Yes, the Nuggets were playing without Jokić, Jamal Murray, Aaron Gordon and Kentavious Caldwell-Pope. Yes, Denver stepped on the hardwood for tip-off less about 20 hours after completing their last game.

But, the Timberwolves still had to go out and execute against NBA players eager to prove themselves, and they played the exact type of defense that they need to replicate as often as possible down the stretch of this season: aggressive, timely, and calculated.

Minnesota forced seven Denver turnovers in the first quarter and scored 12 points off of them, all while not coughing it up a single time themselves. The Wolves followed that up with 13 points off seven more takeaways in the second frame, as part of a 31-7 run from the 2:54 mark of the first to the 5:54 mark of the second that blew the game open.

On that run, the defense played in the gaps, prevented interior penetration and forced contested jumpers, and introduced Michael Porter Jr. to McDaniels, who held Porter Jr. scoreless in the period on three shots over the Nuggets swingman’s 10:16 stint. The Wolves stole it four times in the second quarter, as each one led to a bucket on the other end for a total of nine points.

A rock-solid defensive effort ballooned the final tally to 32 points off 22 Nuggets turnovers, four points shy of the team’s season-high 36 (Nov. 5 vs HOU).

Minnesota held Denver to a 97.0 offensive rating (7th percentile) — well below the league average of 114.5 — while turning the Nuggets over on 21.8 percent of their possessions (3rd percentile; again, above LA of 14.3%) and posted a defensive rebound rate of 82.5%, their third-best of the season and best since McLaughlin got hurt.

Milwaukee Bucks v Minnesota Timberwolves Photo by David Berding/Getty Images

Trade Deadline Looming

Sunday was the Timberwolves’ final home game before the NBA Trade Deadline on Thursday at 2 PM CT.

Russell, Reid and Nowell are among those whose names have popped up in rumors, so it is possible one of them played their last game as a Wolf on the Target Center floor Sunday night.

Minnesota’s PG1 is a polarizing player and his performance in the win over Denver exemplified that. Russell scored (14) or assisted (4) on 18 of the team’s 32 first quarter points, but created just 22 and took only three shots over the final three quarters. While Russell was a +9 in that stretch, the way his production waxes and wanes is confounding and difficult to assess moving forward. He certainly has improved alongside Edwards and is becoming better by the day with understanding how to use Gobert’s gravity to help him both score and play-make, but his defensive breakdowns can balance the equation or turn it on its head, depending on the night.

Now that Kyrie Irving is headed to join the Dallas Mavericks, the move could bolster Russell’s trade market. The Los Angeles Clippers and Los Angeles Lakers both need an upgrade at the point guard spot and Russell could be a less expensive alternative to Fred VanVleet in free agency this summer. D-Lo’s play since Towns and McLaughlin went down certainly has presented an argument for keeping him for the rest of this season, and the team absolutely shouldn’t make a trade just for the sake of it. But with McLaughlin back and McDaniels taking the next steps as a tertiary scorer, the safety net is there if Minnesota does decide to make a trade.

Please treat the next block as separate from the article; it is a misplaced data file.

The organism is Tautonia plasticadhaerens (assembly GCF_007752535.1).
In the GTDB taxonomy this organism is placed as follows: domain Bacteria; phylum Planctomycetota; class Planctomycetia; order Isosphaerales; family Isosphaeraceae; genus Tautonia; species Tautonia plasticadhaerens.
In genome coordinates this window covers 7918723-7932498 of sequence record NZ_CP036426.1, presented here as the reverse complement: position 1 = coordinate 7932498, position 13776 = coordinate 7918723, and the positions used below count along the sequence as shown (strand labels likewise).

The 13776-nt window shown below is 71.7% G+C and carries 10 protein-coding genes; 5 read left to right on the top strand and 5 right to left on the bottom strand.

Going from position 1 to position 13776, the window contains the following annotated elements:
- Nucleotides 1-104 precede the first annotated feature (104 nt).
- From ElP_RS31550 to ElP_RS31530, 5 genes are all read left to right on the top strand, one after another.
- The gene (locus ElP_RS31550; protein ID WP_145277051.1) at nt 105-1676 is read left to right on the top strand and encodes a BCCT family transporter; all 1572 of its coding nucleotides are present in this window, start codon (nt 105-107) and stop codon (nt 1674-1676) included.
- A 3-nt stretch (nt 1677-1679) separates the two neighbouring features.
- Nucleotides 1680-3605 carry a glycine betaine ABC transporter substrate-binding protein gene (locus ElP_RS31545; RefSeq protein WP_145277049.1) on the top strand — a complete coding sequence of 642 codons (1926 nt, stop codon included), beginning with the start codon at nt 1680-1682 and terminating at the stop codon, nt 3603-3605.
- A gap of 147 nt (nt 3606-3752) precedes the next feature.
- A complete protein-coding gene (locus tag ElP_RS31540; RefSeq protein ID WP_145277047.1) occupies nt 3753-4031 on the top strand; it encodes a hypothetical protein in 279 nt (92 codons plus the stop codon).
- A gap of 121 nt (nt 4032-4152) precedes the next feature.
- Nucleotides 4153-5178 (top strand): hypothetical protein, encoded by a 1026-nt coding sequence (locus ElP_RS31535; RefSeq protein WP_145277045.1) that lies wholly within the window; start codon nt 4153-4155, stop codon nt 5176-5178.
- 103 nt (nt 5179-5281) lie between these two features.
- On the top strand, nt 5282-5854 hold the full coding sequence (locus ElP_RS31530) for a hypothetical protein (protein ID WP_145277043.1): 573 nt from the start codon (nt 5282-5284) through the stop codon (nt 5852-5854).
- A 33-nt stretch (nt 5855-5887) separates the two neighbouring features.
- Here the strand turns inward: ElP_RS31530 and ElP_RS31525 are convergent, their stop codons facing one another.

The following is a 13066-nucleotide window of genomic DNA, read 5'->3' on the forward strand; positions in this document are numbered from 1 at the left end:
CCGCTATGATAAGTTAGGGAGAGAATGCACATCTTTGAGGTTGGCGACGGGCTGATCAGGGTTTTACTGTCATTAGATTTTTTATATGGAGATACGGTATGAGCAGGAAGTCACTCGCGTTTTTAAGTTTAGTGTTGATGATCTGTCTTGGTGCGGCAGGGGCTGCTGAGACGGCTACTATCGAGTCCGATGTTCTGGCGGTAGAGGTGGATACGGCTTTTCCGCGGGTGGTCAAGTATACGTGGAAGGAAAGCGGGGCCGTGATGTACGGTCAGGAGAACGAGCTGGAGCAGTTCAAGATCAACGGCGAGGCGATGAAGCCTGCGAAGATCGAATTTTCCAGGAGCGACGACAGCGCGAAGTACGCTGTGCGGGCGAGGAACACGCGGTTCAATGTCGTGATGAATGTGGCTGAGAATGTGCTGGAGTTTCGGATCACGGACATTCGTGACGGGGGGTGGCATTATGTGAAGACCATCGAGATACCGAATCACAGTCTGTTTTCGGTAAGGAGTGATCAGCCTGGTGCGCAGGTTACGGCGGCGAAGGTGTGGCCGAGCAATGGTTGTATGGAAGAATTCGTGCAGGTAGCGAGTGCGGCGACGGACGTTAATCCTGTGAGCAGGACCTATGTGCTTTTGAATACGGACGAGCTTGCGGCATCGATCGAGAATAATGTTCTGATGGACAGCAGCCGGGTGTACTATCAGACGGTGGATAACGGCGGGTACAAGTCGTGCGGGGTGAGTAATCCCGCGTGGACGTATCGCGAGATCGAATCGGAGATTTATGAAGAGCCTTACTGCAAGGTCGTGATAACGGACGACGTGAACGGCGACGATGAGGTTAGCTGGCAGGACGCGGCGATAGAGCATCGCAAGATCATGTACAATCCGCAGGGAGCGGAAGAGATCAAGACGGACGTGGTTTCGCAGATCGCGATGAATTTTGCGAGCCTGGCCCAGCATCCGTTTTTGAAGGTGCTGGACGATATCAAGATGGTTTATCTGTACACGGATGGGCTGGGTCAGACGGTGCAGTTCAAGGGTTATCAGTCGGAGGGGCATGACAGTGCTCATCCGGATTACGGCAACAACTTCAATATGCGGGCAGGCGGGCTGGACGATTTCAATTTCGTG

Late in the fourth quarter, one fan in a section near the Wolves’ bench yelled during a quiet moment in the arena, “We love you Naz Reid... forever!” in case they didn’t get to do it again this season. The surrounding fans erupted into praise.

Matt Moore of The Action Network reported the Wolves are interested in signing Reid to an extension, and Yahoo Sports’ Jake Fischer added that Reid has declined various extension offers and wants upwards of $10 million annually — a very fair price. I wrote on Wednesday that extending Reid is a smart move in the interim and long-term, but you never know this time of year.

As for Nowell, Finch conceded during his postgame presser that while hasn’t been a perfect year for the microwave scoring guard, it’s not solely on Nowell’s shoulders.

“You know, a lot of times with Jaylen, it’s been hard to get him the minutes we would love to get him just because of defensive matchups and other guys that we have to play and try to play in a rotation, too,” Finch said, likely acknowledging indirectly the emergence of Austin Rivers. “So, you know, it’s been unfair on him sometimes, maybe not to get more minutes, at some parts of some games.”

Nowell did not speak to the media postgame due to time constraints. He also is a salary match for Nuggets guard Bones Hyland, whom Wolves President of Basketball Operations Tim Connelly is reportedly still interested in after drafting Hyland out of VCU in 2021. Hyland was active but did not play Sunday, despite Denver’s severely short-handed roster, and is widely expected to be traded before Thursday’s deadline.

Next Up

The Wolves are back it with the Nuggets in Denver on Tuesday night at 8 PM CT.

After originally being slated to air as the late game on TNT, this contest has since been flexed out in favor of LeBron James’ pursuit of Kareem Abdul-Jabbar’s all-time scoring record against the Oklahoma City Thunder in Los Angeles. James needs 36 points to pass the Lakers legend. If LeBron can’t get it done Tuesday, his next chance would be Thursday in another home game on TNT, this time against the Milwaukee Bucks — the team for whom Abdul-Jabbar played the first six season of his career.